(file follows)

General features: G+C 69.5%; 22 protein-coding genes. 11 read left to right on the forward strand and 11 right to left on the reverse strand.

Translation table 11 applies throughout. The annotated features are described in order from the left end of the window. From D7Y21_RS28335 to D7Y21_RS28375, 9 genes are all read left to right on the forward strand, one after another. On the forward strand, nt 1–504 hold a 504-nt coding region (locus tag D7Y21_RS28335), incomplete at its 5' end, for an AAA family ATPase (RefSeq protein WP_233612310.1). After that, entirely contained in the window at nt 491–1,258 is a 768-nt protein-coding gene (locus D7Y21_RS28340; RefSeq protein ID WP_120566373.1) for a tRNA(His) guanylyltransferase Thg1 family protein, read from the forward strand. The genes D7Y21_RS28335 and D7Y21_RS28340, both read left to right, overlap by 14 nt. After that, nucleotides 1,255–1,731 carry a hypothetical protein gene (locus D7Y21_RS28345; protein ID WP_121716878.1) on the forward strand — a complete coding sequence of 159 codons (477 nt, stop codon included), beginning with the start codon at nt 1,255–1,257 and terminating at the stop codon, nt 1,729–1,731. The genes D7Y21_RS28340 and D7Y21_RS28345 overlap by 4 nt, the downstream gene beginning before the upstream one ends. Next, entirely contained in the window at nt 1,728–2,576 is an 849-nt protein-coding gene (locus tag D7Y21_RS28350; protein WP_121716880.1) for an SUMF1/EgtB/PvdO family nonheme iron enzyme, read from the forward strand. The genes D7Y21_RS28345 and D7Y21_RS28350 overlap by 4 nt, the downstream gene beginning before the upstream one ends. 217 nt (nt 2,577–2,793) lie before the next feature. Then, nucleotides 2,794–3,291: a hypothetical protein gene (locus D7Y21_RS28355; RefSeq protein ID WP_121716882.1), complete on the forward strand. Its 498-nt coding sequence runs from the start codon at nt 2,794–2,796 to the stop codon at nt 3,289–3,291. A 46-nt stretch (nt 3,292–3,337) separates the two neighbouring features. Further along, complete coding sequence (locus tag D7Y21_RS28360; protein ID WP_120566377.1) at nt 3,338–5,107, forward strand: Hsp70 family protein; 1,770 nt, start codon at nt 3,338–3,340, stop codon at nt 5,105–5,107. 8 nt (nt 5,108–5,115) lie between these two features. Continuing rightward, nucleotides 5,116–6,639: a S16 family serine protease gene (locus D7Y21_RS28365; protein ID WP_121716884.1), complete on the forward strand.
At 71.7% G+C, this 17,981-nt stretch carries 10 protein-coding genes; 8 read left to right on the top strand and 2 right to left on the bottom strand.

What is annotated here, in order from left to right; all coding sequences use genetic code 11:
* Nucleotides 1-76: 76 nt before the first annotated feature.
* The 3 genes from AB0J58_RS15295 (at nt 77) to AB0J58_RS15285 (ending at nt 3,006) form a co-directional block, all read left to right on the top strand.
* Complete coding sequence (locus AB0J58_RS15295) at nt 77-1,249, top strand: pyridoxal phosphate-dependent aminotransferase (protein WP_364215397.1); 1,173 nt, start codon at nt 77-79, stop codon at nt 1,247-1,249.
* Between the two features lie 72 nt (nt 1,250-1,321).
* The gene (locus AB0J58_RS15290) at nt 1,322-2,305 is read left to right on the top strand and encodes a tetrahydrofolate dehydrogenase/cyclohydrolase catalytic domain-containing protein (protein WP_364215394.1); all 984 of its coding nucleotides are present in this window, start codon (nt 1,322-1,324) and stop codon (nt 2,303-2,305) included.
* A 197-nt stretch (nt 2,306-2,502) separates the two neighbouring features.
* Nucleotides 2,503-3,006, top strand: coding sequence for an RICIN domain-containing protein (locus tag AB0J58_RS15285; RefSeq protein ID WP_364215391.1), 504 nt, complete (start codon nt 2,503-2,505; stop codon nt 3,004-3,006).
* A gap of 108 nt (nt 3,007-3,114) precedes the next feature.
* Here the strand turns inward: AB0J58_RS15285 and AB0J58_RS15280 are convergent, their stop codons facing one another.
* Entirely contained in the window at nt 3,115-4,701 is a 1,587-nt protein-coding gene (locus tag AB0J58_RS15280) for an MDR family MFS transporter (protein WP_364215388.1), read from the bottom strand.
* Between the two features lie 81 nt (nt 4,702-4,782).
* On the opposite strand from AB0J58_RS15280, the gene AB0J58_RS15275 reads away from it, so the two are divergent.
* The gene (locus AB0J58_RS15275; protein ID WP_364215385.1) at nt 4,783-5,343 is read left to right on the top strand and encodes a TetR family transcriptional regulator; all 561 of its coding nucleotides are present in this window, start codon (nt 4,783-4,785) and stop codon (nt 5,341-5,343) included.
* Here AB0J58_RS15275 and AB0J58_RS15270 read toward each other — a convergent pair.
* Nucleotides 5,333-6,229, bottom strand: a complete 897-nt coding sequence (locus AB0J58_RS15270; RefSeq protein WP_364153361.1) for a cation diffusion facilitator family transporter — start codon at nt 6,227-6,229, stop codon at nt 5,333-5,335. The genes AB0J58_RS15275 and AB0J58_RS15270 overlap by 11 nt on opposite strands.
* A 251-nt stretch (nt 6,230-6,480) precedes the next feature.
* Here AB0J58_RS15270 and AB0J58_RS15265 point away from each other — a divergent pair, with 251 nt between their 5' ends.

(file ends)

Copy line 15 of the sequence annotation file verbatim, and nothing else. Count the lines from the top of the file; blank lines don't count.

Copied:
* Between the two features lie 81 nt (nt 4,702-4,782).